On Jan. 23, Roger Shimomura spoke to the Willamette community about his life as an artist and a Japanese-American man.
His lecture was included in Willamette’s 2015 celebration of Martin Luther King, Jr., “Life Interrupted: A Look at Displaced Communities.”
For Shimomura, his art is both about the preconceptions people have about him and about his journey to understand his own identity.
“It’s the idea that you’re not quite as American as your white counterpart,” Shimomura says about the stereotypes portrayed in his artwork. “You’re always going to be a little different.”
Uprooted From Home
When he was 3 years old, Shimomura and his family, like thousands of other Japanese Americans, were uprooted from their home and interned in camps across the western half of the United States. Shimomura’s experiences and those of his grandmother — who documented her story in a series of diaries — inform much of his early work.
One such painting, from his “Diary: Minidoka” series of 1976, features his kimono-clad grandmother hearing what she called in her diary the “dreamlike news” of the attack on Pearl Harbor.
“My wife at the time felt that I was really selling out, that I was perpetuating Japanese stereotypes,” the artist says. “She said, ‘You know, white people all think that we come home from work and draw the shades and put on kimonos and eat with chopsticks. You’re perpetuating that idea by putting these people in kimonos.’
“But as I said earlier, the reason for doing that was to try to get this work seen by the public, so that eventually we could get to the discussion of the internment. But if I did it any other way, they simply would never be seen.”
Shimomura continued working in the medium of stereotypes, combining cartoonish depictions of Japanese people — often taken from actual American literature and advertisements — with self-portraiture and American Pop art.
His piece, “A Jap’s a Jap” (2000), for instance, features an outlandish Japanese caricature offering a bouquet to Minnie Mouse.
“I did this with the idea that this is how a lot of Japanese Americans feel,” Shimomura says. “They’re made to feel as though they were the Japanese enemy, that they’re the immigrants. When you juxtapose that next to the wonderful Miss Minnie Mouse, it becomes apparent that obviously this is not a relationship that’s going to work out.”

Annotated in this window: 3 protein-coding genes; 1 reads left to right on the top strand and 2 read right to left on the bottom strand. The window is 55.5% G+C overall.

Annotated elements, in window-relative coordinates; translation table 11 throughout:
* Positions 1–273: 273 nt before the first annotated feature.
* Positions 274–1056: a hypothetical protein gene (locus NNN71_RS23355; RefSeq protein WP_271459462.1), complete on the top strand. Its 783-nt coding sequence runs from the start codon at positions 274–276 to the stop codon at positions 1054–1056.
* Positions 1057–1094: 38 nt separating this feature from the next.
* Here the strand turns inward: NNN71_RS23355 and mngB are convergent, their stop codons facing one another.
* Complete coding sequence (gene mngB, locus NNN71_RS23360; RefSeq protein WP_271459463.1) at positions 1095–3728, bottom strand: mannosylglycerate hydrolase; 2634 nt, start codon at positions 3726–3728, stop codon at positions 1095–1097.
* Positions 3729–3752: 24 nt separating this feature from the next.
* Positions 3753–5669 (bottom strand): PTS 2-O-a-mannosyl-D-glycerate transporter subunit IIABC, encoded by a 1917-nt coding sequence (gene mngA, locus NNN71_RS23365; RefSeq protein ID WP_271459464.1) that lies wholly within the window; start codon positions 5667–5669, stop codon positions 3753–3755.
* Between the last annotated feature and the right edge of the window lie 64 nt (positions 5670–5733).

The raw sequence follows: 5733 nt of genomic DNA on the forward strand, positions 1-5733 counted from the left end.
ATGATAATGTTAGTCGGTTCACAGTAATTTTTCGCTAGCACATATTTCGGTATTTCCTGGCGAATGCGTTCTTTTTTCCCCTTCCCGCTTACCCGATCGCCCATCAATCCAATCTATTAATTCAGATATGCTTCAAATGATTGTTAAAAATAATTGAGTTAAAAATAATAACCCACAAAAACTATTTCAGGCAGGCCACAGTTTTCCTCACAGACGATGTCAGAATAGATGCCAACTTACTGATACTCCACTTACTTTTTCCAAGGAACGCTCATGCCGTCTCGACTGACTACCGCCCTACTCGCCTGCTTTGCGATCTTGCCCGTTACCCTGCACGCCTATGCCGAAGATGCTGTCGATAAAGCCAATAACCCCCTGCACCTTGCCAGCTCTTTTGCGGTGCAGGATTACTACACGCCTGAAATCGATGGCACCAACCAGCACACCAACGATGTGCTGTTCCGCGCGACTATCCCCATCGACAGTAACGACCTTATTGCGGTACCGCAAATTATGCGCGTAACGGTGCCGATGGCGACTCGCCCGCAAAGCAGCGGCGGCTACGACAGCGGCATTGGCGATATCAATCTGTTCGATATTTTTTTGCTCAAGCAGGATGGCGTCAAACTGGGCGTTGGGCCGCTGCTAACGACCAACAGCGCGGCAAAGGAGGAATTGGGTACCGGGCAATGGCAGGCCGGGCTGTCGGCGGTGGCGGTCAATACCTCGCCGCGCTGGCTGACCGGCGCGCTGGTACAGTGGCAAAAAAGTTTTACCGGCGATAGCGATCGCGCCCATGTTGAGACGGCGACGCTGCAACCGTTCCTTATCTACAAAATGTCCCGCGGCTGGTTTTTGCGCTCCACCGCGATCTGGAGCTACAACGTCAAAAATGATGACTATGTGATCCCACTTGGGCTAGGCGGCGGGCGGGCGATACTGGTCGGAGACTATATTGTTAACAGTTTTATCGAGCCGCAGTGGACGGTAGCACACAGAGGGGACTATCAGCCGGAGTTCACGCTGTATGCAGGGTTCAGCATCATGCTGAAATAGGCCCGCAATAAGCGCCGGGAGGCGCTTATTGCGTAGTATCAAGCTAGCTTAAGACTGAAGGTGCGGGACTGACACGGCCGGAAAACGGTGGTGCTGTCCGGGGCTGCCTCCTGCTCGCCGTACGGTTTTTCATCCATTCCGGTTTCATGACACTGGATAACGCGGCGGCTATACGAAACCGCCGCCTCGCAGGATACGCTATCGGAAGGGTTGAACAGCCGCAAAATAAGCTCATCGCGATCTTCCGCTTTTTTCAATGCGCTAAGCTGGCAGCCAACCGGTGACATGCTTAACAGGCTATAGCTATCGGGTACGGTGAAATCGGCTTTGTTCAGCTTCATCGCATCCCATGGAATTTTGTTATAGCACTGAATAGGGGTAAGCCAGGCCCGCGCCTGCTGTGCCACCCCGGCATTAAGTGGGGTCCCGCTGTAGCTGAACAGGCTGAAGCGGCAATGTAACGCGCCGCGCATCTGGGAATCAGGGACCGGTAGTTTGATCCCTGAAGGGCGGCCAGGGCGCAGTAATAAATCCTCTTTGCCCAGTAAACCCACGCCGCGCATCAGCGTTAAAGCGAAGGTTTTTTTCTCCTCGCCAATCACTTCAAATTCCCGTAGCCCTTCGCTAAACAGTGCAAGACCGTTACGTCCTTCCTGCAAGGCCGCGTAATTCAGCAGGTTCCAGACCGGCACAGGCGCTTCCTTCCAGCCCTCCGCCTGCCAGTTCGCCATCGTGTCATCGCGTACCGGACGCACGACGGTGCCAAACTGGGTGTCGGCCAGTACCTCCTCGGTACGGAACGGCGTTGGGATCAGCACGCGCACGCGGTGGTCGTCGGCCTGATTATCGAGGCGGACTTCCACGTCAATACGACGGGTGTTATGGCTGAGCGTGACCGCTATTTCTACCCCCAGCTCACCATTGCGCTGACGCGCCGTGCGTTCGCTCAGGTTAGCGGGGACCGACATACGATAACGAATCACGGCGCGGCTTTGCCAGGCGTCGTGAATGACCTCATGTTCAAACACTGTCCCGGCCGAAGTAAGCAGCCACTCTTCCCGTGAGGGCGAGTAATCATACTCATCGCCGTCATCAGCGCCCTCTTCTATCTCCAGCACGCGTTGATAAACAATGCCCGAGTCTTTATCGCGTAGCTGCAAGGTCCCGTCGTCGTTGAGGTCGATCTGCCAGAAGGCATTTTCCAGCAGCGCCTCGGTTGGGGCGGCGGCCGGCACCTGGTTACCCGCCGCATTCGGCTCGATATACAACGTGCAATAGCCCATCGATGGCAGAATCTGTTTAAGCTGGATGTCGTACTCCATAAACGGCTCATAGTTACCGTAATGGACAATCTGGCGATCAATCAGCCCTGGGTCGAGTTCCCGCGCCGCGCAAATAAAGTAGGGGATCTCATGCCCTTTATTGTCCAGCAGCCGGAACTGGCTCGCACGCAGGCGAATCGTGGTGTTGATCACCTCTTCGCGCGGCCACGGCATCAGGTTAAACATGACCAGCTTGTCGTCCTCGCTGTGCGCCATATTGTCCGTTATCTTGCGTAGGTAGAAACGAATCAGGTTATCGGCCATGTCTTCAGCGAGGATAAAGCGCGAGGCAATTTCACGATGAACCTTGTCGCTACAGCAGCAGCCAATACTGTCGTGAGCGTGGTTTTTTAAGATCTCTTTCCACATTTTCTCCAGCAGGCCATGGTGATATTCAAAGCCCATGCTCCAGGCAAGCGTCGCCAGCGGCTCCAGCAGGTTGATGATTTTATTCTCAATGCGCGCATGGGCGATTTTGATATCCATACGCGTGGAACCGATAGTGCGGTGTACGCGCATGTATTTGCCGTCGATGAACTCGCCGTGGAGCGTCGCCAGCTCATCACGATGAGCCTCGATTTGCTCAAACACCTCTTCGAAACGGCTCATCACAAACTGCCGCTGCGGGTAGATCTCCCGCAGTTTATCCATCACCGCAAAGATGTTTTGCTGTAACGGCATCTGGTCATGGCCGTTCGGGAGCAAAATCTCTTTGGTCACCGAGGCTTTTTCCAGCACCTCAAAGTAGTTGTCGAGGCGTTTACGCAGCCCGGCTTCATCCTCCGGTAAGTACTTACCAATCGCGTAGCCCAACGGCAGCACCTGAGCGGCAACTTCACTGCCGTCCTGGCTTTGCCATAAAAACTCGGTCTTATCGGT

Shimomura’s recent series, which he calls a “collection of stereotypes,” is a tongue-in-cheek nod to the way people perceive him as a Japanese American. It includes works such as “135 Misspellings of my Name” (2000) and “24 People for Whom I Have Been Mistaken” (1999), which included both Shimomura’s own relatives — two white men, the artist's own relatives and a Chinese woman.
Shimomura also shared more recent work, including public installations in the Seattle metro mall and a train station plaza. His piece, “Shimomura Crossing the Delaware” (2011), in which he stands regally in the iconic place of George Washington, was recently purchased by the Smithsonian National Portrait Gallery.
“What inspired this painting was a simple thought: What if George Washington was Japanese? How different would history have to be to get to that point? And how different would history be afterwards?” Shimomura says.
For Shimomura, speculations such as these will always be productive as long as Japanese Americans are seen as foreign. Since the day a white man asked him how he learned to speak English so well, and whether he painted “those gishy girls in kimanas,” he has recognized the need for an open and constant dialogue about stereotypes.
Shimomura’s collection “An American Knock-Off” is on display in the Hallie Ford Museum of Art until March 29.
• Article by Emma Jonas ’15, creative writing major